The production could have been more nuanced in the application of its themesBei Le Ng

Magdalena Gabrysiak’s directorial vision promises anything but a boring take on this Ibsen classic. My first impression is Matthew Wadey’s colourful set design, and although a bit busy and not always cohesive, it certainly makes a bold statement. This production of An Enemy of the People grounds itself in its vision of “child’s play”, complete with soft toys flung across the stage, sippy cups, and child actors. Gabrysiak has fully committed to her theme, but it doesn’t always serve her production well. Some of the play’s more serious moments lose their credibility, and some moments of excellent acting are slightly drowned out. When the prudent townsman Aslaksen (Zachary Green) cautions Dr Stockmann (Joe Harrington) to behave with “moderation”, it seems he could also have been speaking to the production design itself.

“I couldn’t help but feel that the inclusion of child actors was slightly gratuitous”

At the core of this production is the interpersonal relationships between the citizens, and the actors certainly do an admirable job. Some performances are significantly more successful than others: Harrington and Iona Rogan shine as siblings Thomas and Pavla Stockmann. Harrington’s performance is dynamic and impassioned, and although it borders on one-note, he manages to pull his characterisation into three dimensions with some quieter, more reflective moments. Rogan’s Pavla is cold and disciplined, but not without eye-catching flickers of sympathy deftly woven into her performance. It is in their sibling relationship, however, that these actors really shine. Their antagonism is thrilling to watch, and they both deal excellently with Ibsen’s verbose text. Complementing this fierce central rivalry, Gabrysiak  brings Dr Stockmann’s long-suffering wife Katherine to life, allowing the character a bit of backbone, and Alessandra Rey’s portrayal of their daughter Petra gives a much-needed breath of calm air.

Joe Harrington and Iona Rogan shine as the chaotic Stockmann siblingsBei Le Ng

The inclusion of child actors was an interesting choice, and something that I was very intrigued about. While the actors were very talented, I couldn’t help but feel that their inclusion was slightly gratuitous. They sat on stage for long periods of time, playing quietly in the corner of the living room, and it sometimes made scenes feel like the boring conversations adults have around you when you’re young. Apart from one very impactful final scene, I felt that, despite their talents, this production wasn’t the place for children.

“Busy lighting changes occasionally interrupted the flow of scenes”

Unfortunately, the production’s design theme of “child’s play” overwhelmed some of the show’s more serious messages. The colourful set was matched with Rebecca Brooke’s equally colourful lighting design, and the combination was sometimes too extreme. Busy lighting changes occasionally interrupted the flow of scenes, but there were also some incredibly visually impactful moments: Dr Stockmann lit from behind in blood red was breath-taking. The upper level of the set was employed very effectively in moments like this, but the archway from the back passage on the lower level was so low it caused most actors to stoop, making entrances much less effective. The set decoration resembled a swimming pool, which was very fitting for the plot but made the modernisation of the play slightly confusing. The vibrant blue stripe on the back panels of the set was reminiscent of 1970s interior design, and the mismatched sofas and chairs gave the scenes a vintage feel. Harry Dixon-Spain’s costumes, while beautiful, didn’t always help with this ­– Mrs Stockmann’s patterned blouse only added to the 70s vibes, and Dr Stockmann’s thick grandfather-style cardigan made it feel slightly ironic as he railed against the “older generation”. Everything was executed skilfully, but each element didn’t really cohere.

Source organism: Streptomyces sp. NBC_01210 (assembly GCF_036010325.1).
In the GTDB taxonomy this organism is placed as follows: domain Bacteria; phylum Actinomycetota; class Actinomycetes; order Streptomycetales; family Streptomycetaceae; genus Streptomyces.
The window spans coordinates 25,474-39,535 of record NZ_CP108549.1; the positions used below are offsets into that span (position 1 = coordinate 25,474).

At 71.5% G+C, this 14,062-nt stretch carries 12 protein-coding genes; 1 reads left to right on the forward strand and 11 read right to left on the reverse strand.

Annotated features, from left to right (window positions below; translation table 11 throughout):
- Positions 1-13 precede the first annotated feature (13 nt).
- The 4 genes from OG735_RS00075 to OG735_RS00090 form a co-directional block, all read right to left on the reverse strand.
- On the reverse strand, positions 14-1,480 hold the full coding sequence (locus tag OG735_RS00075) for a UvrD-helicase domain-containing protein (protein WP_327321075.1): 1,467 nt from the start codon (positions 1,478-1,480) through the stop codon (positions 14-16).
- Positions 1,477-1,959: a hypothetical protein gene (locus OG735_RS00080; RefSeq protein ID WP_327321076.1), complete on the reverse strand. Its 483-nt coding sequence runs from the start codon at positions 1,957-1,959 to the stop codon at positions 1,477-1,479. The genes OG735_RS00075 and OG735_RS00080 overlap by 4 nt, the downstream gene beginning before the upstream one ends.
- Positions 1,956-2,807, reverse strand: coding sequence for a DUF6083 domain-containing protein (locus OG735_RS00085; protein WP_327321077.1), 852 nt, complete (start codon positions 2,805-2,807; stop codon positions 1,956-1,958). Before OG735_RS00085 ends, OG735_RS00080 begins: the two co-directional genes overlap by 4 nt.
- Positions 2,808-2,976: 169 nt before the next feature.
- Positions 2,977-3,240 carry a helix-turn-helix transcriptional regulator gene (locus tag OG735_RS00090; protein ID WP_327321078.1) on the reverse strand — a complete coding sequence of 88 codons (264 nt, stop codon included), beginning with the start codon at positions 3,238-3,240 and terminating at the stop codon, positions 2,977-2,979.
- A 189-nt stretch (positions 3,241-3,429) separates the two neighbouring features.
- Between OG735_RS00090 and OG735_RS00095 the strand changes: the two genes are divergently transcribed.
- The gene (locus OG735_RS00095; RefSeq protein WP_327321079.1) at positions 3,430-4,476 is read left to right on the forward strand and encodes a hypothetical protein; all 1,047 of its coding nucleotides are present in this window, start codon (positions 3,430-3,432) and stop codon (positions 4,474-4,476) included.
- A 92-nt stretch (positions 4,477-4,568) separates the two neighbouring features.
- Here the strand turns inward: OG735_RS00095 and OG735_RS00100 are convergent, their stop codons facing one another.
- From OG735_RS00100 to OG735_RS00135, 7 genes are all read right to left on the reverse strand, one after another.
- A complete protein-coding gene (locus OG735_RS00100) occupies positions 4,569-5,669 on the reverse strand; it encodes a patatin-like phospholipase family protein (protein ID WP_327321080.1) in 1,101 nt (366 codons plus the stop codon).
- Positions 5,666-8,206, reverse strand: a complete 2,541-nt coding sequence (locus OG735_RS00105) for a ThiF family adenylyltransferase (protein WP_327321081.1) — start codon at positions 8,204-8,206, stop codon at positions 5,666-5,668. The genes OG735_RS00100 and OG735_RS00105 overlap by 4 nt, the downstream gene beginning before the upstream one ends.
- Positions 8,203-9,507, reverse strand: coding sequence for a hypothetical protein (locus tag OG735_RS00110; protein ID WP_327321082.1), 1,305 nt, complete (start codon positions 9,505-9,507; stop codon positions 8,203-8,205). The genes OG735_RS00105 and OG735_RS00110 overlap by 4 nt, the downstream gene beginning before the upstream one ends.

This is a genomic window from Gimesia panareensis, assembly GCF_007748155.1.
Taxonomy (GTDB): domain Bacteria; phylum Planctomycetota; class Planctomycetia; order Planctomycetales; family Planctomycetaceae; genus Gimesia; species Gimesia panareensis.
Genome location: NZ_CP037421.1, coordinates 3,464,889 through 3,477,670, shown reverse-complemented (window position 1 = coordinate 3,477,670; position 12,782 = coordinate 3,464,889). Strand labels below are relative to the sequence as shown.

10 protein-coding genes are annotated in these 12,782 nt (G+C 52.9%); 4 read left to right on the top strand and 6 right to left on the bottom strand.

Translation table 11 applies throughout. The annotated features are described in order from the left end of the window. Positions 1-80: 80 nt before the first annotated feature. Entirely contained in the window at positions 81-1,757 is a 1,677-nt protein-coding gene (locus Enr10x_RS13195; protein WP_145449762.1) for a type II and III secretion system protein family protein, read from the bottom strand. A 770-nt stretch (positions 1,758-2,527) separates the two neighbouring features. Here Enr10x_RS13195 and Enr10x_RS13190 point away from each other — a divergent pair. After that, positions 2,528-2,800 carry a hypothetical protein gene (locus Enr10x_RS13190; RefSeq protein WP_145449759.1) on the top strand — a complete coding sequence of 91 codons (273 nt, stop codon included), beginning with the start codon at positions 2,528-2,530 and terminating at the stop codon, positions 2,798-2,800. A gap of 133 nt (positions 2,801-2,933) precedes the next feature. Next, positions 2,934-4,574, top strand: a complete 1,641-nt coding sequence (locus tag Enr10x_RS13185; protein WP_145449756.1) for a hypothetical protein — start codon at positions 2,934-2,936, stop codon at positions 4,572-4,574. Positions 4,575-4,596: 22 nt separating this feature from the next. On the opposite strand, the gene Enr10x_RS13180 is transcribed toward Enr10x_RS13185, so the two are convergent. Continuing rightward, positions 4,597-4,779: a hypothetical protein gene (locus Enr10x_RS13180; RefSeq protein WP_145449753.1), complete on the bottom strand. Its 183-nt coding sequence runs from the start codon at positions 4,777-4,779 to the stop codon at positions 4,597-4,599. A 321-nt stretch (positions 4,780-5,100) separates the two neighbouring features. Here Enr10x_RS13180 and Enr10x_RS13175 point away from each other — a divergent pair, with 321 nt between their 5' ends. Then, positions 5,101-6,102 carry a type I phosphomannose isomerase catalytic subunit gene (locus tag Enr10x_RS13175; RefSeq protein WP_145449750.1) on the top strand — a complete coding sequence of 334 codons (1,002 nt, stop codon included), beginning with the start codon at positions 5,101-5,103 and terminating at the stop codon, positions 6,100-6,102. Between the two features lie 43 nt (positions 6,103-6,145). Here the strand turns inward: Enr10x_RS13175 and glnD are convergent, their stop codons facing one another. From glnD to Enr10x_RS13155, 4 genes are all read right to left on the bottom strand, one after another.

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The props were perhaps the biggest let-down. I could see Gabrysiak’s vision, but the scenes of Dr Stockmann and his comrades drinking sombrely from sippy cups went from the sublime to the ridiculous. They had the audience in stitches despite the righteous remonstrations of one audience member exclaiming, “For heaven’s sake!”. I understand that Gabrysiak wanted to question the traditional seriousness of productions of Ibsen, or maybe have the audience criticise Dr Stockmann’s fanatical adherence to his idea of the “truth”, but I think the actors’ strong performances could have stood alone in this regard. It was an ambitious theme, and it really is a shame that it didn’t achieve its potential.

This was certainly a thought-provoking production, and all the actors dealt with the intricacies of Ibsen’s text with skill and grace. The tasteful audience participation worked to help include us in the production, and we all watched in collective horror as Harrington’s principled doctor fell from proclamations of truth into moral ambiguity. This production did make me think a lot about truth. There are no outright lies in this play: characters conspire against each other and twist words, but what some characters consider “lies” are actually just different interpretations of the events that take place. In a similar vein, I’m sure some people found this production fresh and engaging rather than overwhelmed by its theme. In fact, I hope they did.